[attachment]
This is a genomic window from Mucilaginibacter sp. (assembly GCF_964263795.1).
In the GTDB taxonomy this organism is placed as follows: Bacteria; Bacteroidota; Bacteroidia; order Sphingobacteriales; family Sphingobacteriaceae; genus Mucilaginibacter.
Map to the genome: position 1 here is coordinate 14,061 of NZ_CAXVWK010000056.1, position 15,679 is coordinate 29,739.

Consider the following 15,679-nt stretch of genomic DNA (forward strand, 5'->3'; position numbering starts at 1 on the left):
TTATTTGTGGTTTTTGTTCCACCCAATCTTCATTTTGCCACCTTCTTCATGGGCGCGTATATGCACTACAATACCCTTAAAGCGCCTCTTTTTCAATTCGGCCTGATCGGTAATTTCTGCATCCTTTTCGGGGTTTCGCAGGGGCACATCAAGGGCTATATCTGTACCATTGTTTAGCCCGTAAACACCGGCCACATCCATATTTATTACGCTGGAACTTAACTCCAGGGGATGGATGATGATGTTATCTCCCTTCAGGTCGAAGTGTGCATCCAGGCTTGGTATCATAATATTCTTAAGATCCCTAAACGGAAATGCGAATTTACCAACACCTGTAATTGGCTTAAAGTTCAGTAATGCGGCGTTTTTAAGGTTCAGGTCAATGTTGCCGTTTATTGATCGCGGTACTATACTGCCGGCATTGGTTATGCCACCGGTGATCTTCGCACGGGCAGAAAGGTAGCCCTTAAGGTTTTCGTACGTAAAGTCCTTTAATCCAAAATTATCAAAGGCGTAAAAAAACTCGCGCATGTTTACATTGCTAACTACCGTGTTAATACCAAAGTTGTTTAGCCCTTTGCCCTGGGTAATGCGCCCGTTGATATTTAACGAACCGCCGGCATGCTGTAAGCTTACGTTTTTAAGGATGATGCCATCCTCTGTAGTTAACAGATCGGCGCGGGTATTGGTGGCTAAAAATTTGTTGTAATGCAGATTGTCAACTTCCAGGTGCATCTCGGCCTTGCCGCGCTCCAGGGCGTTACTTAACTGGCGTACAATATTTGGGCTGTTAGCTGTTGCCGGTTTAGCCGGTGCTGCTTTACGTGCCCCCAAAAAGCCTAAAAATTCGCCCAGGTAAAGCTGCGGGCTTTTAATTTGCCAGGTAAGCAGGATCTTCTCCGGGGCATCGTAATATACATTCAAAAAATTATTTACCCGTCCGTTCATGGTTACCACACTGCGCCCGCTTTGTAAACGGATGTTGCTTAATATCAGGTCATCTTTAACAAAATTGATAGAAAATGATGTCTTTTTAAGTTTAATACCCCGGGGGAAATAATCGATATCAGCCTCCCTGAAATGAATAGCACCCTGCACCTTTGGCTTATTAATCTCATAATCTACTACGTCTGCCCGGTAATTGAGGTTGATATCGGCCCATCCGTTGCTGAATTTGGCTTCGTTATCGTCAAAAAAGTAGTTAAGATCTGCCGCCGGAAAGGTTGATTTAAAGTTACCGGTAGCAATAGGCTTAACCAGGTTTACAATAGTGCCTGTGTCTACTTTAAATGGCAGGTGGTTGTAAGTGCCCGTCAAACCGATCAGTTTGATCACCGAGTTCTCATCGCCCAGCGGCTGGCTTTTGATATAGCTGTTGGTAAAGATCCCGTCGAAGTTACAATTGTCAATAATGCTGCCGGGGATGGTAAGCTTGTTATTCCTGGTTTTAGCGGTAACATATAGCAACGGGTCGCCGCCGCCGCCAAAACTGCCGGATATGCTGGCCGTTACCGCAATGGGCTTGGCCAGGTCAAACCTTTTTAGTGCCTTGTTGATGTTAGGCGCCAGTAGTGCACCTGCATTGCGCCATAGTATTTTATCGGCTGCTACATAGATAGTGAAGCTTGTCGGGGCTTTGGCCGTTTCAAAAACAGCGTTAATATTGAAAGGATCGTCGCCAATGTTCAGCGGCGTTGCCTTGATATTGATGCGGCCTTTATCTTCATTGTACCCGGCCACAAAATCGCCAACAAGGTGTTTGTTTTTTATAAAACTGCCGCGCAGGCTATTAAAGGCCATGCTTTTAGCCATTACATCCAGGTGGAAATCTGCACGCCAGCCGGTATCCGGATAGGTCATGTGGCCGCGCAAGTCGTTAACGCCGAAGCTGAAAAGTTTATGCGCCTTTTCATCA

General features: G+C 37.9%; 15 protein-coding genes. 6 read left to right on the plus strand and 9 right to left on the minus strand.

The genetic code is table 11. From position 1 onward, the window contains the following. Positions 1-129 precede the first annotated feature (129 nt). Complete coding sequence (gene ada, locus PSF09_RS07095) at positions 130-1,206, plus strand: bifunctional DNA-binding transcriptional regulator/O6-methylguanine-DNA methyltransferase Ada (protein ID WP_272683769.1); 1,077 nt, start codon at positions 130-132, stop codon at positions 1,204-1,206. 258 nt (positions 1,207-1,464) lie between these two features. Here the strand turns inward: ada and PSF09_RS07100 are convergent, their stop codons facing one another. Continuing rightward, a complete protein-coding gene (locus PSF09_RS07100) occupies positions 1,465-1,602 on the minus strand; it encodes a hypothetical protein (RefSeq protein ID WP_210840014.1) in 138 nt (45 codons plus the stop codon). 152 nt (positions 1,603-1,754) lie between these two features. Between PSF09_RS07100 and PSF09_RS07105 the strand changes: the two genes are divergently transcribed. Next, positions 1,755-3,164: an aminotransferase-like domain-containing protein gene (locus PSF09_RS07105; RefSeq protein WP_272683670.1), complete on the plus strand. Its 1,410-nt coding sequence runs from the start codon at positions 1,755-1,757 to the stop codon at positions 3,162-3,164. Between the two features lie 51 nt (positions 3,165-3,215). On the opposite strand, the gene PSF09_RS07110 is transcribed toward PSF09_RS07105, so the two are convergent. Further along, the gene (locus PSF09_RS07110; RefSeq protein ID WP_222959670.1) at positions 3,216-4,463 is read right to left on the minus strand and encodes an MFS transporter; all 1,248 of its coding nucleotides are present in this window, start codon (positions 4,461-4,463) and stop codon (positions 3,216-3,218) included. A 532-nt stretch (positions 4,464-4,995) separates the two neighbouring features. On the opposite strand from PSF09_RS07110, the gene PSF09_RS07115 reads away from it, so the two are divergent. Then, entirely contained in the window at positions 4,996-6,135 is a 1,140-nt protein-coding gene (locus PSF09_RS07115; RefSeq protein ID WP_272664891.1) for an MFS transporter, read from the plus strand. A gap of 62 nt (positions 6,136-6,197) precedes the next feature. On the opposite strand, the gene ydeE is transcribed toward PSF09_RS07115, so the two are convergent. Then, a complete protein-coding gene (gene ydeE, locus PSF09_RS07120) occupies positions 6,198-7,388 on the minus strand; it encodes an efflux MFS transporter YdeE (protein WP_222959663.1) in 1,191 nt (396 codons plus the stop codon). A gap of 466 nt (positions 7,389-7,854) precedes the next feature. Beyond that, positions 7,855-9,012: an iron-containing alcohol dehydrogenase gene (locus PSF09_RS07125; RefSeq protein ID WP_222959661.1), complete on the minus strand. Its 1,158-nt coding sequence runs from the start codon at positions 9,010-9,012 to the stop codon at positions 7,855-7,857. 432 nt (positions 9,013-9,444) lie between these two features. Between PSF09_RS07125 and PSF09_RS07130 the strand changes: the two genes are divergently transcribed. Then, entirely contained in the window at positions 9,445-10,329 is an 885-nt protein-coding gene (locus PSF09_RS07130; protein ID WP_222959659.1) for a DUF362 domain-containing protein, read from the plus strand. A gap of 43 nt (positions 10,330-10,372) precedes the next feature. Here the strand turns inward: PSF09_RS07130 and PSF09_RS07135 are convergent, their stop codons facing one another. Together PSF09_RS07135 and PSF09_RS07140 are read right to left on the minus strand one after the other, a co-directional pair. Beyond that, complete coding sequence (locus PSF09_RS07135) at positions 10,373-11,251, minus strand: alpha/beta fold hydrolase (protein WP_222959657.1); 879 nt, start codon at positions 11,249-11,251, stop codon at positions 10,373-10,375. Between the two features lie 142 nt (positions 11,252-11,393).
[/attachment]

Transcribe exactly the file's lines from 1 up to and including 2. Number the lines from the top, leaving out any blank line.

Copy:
This is a genomic window from Mucilaginibacter sp. (assembly GCF_964263795.1).
In the GTDB taxonomy this organism is placed as follows: Bacteria; Bacteroidota; Bacteroidia; order Sphingobacteriales; family Sphingobacteriaceae; genus Mucilaginibacter.